More than 100,000 medical professionals, including doctors, nurses, medical technicians and aides, either abuse prescription drugs or are addicted to them, according to USA Today.
Medical personnel's access to and knowledge of prescription drugs makes "drug diversion"--the official term for drug theft--harder to detect, but also poses huge risks for them and for patients. For example, hospital technician David Kwiatowski infected at least 46 patients with hepatitis after injecting himself with patients' pain medicine and refilling the syringes with saline. This was the third hepatitis outbreak linked to worker use of patient syringes in 2009, with the other two occurring in Denver and Jacksonville, Fla., and federal records indicate hundreds of healthcare workers were disciplined or prosecuted for drug diversion or similar misconduct, according to the article.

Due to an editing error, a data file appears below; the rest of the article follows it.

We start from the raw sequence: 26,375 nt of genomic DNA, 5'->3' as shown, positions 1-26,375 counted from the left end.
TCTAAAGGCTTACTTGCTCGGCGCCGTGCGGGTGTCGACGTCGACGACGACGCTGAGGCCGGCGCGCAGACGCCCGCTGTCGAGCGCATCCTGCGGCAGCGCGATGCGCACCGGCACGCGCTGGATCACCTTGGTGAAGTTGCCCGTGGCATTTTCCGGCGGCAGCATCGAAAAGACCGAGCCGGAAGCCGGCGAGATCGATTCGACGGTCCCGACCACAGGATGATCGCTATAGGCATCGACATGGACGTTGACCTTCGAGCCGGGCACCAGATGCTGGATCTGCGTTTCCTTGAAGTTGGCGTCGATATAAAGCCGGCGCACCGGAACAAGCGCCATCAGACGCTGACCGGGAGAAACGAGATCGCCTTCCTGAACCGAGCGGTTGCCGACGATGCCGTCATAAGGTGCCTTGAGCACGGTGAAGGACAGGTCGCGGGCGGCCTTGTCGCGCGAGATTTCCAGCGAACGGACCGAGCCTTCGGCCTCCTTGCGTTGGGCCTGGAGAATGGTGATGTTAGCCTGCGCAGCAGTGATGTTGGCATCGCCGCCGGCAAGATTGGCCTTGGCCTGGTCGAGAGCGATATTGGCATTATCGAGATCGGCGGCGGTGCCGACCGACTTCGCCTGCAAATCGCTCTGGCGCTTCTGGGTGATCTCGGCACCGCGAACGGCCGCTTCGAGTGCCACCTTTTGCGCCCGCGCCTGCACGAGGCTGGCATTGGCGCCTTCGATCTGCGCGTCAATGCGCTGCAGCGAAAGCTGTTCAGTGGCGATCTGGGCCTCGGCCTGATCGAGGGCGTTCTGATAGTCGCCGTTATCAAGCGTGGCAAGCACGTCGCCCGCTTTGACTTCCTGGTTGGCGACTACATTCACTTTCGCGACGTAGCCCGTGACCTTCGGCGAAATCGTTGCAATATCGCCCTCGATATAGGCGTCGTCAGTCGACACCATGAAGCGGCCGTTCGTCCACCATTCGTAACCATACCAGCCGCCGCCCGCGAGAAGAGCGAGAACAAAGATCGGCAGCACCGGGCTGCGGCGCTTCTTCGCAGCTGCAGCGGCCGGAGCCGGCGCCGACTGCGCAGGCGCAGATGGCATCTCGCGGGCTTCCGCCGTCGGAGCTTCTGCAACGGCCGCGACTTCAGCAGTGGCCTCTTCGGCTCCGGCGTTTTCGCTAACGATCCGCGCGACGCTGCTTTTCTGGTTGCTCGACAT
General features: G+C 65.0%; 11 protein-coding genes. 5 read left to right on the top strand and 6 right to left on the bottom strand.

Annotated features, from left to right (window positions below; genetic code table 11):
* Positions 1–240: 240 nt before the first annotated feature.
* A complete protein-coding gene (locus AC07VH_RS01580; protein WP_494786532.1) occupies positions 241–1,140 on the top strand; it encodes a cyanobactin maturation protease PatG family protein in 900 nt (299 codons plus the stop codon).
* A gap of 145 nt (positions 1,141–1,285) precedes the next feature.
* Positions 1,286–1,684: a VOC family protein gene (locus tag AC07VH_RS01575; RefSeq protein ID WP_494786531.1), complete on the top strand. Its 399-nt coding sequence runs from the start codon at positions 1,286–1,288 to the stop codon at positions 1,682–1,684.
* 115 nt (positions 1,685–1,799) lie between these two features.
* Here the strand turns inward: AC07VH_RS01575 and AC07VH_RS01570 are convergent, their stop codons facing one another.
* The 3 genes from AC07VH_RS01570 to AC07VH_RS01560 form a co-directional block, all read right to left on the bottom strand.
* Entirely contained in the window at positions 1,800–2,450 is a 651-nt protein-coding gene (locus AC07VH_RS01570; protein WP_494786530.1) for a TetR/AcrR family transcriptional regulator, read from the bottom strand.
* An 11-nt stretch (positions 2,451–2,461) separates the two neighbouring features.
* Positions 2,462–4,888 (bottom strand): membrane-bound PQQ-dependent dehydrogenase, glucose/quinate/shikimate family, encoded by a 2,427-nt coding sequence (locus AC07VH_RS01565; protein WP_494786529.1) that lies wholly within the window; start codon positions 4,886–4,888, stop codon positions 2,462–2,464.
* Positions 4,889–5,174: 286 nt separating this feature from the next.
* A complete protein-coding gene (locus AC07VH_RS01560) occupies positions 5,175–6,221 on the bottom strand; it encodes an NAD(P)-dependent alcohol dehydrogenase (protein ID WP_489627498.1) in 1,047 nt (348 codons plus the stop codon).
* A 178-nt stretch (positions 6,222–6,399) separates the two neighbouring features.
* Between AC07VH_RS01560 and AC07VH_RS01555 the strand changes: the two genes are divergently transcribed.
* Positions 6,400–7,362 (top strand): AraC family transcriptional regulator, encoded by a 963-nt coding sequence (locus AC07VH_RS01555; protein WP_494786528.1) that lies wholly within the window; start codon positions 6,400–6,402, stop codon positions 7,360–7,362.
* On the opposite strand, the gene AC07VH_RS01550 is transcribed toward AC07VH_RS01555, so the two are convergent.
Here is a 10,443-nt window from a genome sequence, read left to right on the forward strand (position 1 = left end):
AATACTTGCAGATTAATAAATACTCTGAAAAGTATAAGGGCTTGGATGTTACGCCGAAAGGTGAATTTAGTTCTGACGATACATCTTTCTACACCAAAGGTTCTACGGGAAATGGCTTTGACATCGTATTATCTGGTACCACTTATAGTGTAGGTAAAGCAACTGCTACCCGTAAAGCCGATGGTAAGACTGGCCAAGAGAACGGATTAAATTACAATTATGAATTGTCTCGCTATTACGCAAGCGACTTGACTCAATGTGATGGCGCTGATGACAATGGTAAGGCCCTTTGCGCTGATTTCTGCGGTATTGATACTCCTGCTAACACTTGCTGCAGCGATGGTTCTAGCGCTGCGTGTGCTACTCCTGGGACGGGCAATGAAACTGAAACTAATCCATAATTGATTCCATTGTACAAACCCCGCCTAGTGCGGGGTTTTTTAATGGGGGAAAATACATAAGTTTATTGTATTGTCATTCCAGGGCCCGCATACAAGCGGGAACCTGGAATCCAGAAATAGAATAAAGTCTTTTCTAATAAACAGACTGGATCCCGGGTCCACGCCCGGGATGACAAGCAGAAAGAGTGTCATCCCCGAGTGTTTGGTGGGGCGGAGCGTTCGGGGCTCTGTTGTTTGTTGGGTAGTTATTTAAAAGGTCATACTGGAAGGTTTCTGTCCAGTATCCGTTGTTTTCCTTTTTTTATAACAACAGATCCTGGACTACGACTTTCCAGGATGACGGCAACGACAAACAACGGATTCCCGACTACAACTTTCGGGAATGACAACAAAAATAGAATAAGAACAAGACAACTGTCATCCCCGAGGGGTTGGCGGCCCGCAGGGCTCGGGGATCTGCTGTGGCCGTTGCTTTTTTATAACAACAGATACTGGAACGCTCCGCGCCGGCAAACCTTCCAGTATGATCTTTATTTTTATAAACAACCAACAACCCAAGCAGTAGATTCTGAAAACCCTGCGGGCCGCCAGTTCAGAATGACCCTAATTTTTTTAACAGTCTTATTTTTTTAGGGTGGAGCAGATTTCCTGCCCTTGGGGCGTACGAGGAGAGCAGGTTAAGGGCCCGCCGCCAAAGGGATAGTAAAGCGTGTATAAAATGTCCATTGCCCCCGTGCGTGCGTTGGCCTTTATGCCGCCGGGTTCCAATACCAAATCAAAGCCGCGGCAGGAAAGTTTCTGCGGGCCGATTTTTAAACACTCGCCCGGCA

The high-stress environment of healthcare work not only lends itself to a higher rate of alcohol and drug abuse, it makes it difficult for workers struggling with drug abuse to seek help. "The medical community thinks it's immune from this disease, but that's not true," Anita Bertrand, a nurse anesthetist in Houston who became addicted to pain medication, told USA Today. "There are so many practitioners working impaired and we have no idea...We're doing a terrible job addressing this problem."
A 2013 commentary in the Journal of the American Medical Association called for hospitals to randomly test physicians for drug and alcohol abuse. Unlike other high-risk industries, such as airlines, railways or nuclear power, organizations don't test physicians for substances following an adverse event. An article last August by NYU Langone Medical Center's Director of Division of Medical Ethics offered a similar argument, FierceHealthcare previously reported.
To learn more:
- here's the USA Today article